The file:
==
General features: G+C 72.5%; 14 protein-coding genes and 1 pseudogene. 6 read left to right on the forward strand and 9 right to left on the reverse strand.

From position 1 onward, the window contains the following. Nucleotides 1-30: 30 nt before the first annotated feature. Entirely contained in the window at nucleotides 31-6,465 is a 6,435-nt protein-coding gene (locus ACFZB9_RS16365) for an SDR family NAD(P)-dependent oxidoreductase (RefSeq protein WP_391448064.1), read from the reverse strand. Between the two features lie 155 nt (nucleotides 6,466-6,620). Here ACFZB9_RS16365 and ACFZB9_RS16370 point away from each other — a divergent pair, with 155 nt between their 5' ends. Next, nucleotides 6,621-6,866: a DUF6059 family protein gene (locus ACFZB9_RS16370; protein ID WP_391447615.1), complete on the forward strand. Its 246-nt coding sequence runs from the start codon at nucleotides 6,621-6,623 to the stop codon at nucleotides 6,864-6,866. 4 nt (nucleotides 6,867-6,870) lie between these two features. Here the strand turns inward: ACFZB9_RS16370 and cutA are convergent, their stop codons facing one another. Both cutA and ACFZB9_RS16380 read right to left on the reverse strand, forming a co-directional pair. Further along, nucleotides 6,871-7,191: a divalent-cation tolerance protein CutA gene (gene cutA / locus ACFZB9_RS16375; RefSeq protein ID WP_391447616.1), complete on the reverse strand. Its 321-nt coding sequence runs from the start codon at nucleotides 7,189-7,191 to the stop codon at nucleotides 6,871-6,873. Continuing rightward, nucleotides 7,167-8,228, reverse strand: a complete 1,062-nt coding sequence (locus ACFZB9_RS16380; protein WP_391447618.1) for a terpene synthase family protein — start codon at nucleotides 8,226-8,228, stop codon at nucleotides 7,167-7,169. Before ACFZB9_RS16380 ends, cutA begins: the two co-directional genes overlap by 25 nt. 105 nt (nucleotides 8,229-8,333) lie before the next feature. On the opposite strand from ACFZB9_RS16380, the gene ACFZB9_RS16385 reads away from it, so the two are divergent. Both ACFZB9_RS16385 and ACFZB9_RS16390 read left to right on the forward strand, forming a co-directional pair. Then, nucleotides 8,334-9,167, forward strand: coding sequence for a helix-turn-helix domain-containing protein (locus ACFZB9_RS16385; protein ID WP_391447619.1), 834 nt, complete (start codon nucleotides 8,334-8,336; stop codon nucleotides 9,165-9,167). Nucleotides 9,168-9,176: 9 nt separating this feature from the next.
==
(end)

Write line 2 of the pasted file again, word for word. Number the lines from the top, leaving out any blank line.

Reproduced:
From position 1 onward, the window contains the following. Nucleotides 1-30: 30 nt before the first annotated feature. Entirely contained in the window at nucleotides 31-6,465 is a 6,435-nt protein-coding gene (locus ACFZB9_RS16365) for an SDR family NAD(P)-dependent oxidoreductase (RefSeq protein WP_391448064.1), read from the reverse strand. Between the two features lie 155 nt (nucleotides 6,466-6,620). Here ACFZB9_RS16365 and ACFZB9_RS16370 point away from each other — a divergent pair, with 155 nt between their 5' ends. Next, nucleotides 6,621-6,866: a DUF6059 family protein gene (locus ACFZB9_RS16370; protein ID WP_391447615.1), complete on the forward strand. Its 246-nt coding sequence runs from the start codon at nucleotides 6,621-6,623 to the stop codon at nucleotides 6,864-6,866. 4 nt (nucleotides 6,867-6,870) lie between these two features. Here the strand turns inward: ACFZB9_RS16370 and cutA are convergent, their stop codons facing one another. Both cutA and ACFZB9_RS16380 read right to left on the reverse strand, forming a co-directional pair. Further along, nucleotides 6,871-7,191: a divalent-cation tolerance protein CutA gene (gene cutA / locus ACFZB9_RS16375; RefSeq protein ID WP_391447616.1), complete on the reverse strand. Its 321-nt coding sequence runs from the start codon at nucleotides 7,189-7,191 to the stop codon at nucleotides 6,871-6,873. Continuing rightward, nucleotides 7,167-8,228, reverse strand: a complete 1,062-nt coding sequence (locus ACFZB9_RS16380; protein WP_391447618.1) for a terpene synthase family protein — start codon at nucleotides 8,226-8,228, stop codon at nucleotides 7,167-7,169. Before ACFZB9_RS16380 ends, cutA begins: the two co-directional genes overlap by 25 nt. 105 nt (nucleotides 8,229-8,333) lie before the next feature. On the opposite strand from ACFZB9_RS16380, the gene ACFZB9_RS16385 reads away from it, so the two are divergent. Both ACFZB9_RS16385 and ACFZB9_RS16390 read left to right on the forward strand, forming a co-directional pair. Then, nucleotides 8,334-9,167, forward strand: coding sequence for a helix-turn-helix domain-containing protein (locus ACFZB9_RS16385; protein ID WP_391447619.1), 834 nt, complete (start codon nucleotides 8,334-8,336; stop codon nucleotides 9,165-9,167). Nucleotides 9,168-9,176: 9 nt separating this feature from the next.